While standard trade marks allow the consumer to identify the commercial origin of a product, certification marks indicate to the consumer that the product or service meets a particular set of standards set by the trade mark owner. The form of certification could be that the material, manufacturing process or the quality of the product meets certain standards.
Well-known certification marks include the British Standards Kitemark which informs the consumer that the products meet standards as determined by British Standards (usually relating to safety and quality management). The Woolmark is a highly recognised certification mark which demonstrates that the material and other goods have been quality tested by The Woolmark Company.
Such marks possess an air of prestige and integrity; with increasing responsibility bestowed on the shoulders of the certifiers to gain the respect of consumers, it is of paramount importance that certification providers grasp the legal framework behind such a valuable species of mark.
In the UK, US, India, China, and Australia to name a few, certification marks have been part of national law and practice for some time. However, since October 2017 proprietors have been able to apply for a unitary EU certification right. This significantly expands the geographical scope of protection for the relevant certification providers and provides them with the tools to effectively manage such rights using one registration platform.
Similarly to standard EU trade marks, certification marks are assessed against absolute grounds for refusal which state that certification marks must not be devoid of distinctive character, descriptive of the goods or services that they certify and must not be contrary to public policy or accepted principles of morality. When examining certification marks the EU Intellectual Property Office (EUIPO) will also consider whether the public is likely to be misled in respect of the character or the meaning of the mark given the regulations of use.
Once filed, the certification provider is required to submit ‘Regulations of Use’ of the certification mark. In the regulations of use, the certification provider is required to specify the characteristics of the goods or services that the mark is intended to certify, the conditions governing the use of the certification mark and the testing and supervision measures to be applied by the certification mark owner. It also includes a declaration that the certification provider will not manufacture goods or perform services that are identical to the ones they are certifying; failure to comply with this declaration will make the registration vulnerable to invalidation.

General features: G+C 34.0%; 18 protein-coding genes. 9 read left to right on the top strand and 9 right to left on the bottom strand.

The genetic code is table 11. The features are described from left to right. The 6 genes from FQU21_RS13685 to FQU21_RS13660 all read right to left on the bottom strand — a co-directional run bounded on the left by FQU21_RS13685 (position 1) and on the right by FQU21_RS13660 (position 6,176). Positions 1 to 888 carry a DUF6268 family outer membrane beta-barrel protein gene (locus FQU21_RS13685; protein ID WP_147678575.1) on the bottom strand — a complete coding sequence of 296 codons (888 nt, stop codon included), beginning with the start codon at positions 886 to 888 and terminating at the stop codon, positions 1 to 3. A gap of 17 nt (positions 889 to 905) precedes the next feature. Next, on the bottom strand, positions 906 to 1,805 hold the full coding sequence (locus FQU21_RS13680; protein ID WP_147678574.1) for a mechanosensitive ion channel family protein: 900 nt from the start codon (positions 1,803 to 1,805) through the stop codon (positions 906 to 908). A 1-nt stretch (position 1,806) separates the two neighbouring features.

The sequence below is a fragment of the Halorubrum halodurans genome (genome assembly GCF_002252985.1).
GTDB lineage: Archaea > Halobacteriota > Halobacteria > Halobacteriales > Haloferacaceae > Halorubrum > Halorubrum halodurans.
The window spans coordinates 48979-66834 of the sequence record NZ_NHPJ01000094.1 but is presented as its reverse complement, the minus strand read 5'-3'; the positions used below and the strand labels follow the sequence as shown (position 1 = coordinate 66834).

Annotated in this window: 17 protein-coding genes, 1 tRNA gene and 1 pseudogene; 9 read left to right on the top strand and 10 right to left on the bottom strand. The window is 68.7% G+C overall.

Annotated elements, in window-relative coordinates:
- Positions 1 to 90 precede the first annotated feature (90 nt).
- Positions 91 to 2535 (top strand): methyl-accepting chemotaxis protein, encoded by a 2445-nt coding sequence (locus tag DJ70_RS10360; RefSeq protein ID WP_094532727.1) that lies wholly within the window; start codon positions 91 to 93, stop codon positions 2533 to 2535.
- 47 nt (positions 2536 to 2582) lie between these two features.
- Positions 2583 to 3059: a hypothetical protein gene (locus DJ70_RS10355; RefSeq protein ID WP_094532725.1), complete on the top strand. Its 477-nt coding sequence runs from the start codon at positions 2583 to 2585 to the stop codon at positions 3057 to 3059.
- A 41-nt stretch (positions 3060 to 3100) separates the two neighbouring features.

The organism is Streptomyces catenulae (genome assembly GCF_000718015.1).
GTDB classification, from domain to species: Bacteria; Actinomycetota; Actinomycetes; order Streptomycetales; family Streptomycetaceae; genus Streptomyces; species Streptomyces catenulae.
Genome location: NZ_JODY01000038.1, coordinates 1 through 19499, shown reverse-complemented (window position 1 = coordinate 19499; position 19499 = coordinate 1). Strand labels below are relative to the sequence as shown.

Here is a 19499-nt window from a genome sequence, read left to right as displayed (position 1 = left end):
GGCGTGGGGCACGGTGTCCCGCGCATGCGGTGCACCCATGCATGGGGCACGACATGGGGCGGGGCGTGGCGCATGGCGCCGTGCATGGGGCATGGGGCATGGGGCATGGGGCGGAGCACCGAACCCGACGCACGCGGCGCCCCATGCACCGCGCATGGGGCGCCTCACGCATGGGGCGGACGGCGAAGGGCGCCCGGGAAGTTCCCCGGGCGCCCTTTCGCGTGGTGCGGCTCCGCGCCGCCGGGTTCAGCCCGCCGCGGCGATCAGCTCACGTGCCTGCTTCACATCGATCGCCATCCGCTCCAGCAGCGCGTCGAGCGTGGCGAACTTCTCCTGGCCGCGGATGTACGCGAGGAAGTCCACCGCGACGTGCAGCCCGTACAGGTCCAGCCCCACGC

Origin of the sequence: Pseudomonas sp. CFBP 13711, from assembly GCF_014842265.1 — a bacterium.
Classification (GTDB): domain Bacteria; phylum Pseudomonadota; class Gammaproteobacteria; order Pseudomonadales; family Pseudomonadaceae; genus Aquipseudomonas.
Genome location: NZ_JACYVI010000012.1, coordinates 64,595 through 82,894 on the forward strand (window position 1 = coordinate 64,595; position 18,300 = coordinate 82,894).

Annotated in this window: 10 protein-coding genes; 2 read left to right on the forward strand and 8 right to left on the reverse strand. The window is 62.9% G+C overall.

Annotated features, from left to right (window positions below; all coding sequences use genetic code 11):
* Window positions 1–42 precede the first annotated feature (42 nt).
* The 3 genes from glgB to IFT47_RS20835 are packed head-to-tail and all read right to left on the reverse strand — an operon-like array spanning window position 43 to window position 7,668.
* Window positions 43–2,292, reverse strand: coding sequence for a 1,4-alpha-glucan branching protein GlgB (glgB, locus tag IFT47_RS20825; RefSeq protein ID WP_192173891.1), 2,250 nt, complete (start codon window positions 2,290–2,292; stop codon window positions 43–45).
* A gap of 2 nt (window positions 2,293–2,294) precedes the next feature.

It is unclear whether the existence of a standard trade mark registration (at either a national or EU-wide level) in the name of the certification provider for identical goods and services for which the application for certification applies is enough to warrant a refusal. Generally, the EUIPO will assume the Applicant’s good faith in this regard. However, if the EUIPO is informed that the certifying provider also runs a business on the relevant market during the course of the proceedings by means of evidence of use or by third party observations, the application may be rejected and/or a finding of invalidation could be successful. Of course, some certification providers choose to provide licenses to use the trade mark to providers of the goods or services who comply with the quality standards. Proof of such use by third party licensees would likely overcome any refusal or invalidation action.
Prior to the introduction of certification marks at EU-wide level, it was a widely-accepted practice for certification providers to apply for a standard EU trade mark registration covering services such as “quality assurance services” in class 42. Various issues arise with this practice. After a trade mark has been registered for 5 years, in order to withstand a challenge to validity, as specified by the Court of Justice of the EU, there must be genuine use of the mark. Genuine use is defined as where the mark acts as an indication of trade origin over the goods or services and where the proprietor has actively tried to create or maintain a market share for the goods or services. Therefore, there are concerns that certification providers with standard EU trade mark registrations covering “quality assurance services” may be vulnerable to invalidity based on non-use if they are operating a system of licences as opposed to using the mark to promote its own services.
It is recommended that long-serving certification providers should review their existing EU trade mark portfolio; consideration should be given to these standard marks dressed up as certification trade marks. Are they just sitting ducks, and would they be better served under the new regime? The price of secure protection would come at the loss of an earlier registration date but a worthy cost, nonetheless.
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